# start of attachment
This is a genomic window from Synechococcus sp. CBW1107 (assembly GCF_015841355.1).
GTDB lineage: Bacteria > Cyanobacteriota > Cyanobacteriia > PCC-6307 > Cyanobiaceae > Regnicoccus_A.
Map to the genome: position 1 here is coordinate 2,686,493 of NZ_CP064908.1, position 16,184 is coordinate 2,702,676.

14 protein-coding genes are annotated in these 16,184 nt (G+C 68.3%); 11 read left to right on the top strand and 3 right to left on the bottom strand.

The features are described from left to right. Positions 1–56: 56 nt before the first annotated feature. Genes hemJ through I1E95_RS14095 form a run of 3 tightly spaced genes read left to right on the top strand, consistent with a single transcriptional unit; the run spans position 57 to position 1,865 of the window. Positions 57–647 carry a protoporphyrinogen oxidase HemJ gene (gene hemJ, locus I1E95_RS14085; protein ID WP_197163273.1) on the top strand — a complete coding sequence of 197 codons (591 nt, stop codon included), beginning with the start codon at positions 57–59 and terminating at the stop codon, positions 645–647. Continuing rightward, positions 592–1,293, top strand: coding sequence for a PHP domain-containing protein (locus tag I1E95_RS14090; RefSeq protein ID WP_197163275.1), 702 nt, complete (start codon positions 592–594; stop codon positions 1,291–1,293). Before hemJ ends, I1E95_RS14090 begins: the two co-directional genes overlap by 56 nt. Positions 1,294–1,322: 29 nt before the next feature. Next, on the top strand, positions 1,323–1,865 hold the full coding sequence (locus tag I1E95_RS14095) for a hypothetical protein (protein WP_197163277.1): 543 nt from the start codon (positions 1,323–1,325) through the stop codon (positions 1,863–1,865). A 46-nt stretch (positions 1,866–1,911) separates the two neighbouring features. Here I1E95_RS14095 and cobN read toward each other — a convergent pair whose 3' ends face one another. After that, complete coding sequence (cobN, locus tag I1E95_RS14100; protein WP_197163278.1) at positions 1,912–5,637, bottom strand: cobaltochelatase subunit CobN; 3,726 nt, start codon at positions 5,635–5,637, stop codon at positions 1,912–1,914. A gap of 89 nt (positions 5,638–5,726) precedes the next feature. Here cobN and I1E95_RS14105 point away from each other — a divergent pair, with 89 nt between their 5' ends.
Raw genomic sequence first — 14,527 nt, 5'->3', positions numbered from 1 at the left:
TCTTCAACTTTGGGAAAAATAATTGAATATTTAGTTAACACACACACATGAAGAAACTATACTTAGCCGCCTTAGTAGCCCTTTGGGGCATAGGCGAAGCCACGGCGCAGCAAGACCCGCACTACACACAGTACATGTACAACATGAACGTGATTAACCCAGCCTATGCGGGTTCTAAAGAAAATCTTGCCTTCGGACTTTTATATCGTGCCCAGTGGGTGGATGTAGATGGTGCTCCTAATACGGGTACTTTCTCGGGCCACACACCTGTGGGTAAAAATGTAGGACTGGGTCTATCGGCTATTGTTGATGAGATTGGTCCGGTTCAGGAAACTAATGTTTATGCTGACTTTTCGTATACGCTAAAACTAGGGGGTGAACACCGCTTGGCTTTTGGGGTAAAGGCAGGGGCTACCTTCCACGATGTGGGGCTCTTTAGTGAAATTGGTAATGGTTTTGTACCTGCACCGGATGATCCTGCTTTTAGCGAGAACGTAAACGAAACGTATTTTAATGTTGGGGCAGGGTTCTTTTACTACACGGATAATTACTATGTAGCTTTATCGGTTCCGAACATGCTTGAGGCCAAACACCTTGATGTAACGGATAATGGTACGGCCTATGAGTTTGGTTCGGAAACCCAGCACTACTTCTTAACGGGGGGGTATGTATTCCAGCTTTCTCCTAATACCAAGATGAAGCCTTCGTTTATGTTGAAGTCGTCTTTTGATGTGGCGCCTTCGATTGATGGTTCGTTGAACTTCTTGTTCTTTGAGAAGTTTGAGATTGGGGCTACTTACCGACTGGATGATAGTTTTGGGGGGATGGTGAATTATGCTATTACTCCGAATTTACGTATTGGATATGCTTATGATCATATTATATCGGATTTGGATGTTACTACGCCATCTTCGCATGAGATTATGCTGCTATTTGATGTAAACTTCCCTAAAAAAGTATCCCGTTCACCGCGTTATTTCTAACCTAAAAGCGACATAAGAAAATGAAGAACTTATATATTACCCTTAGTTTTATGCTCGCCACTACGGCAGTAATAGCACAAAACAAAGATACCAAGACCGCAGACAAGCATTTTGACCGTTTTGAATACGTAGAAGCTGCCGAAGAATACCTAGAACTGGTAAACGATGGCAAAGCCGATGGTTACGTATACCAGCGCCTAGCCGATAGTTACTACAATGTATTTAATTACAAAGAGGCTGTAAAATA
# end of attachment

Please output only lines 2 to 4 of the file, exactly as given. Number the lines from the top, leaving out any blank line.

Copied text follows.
GTDB lineage: Bacteria > Cyanobacteriota > Cyanobacteriia > PCC-6307 > Cyanobiaceae > Regnicoccus_A.
Map to the genome: position 1 here is coordinate 2,686,493 of NZ_CP064908.1, position 16,184 is coordinate 2,702,676.

14 protein-coding genes are annotated in these 16,184 nt (G+C 68.3%); 11 read left to right on the top strand and 3 right to left on the bottom strand.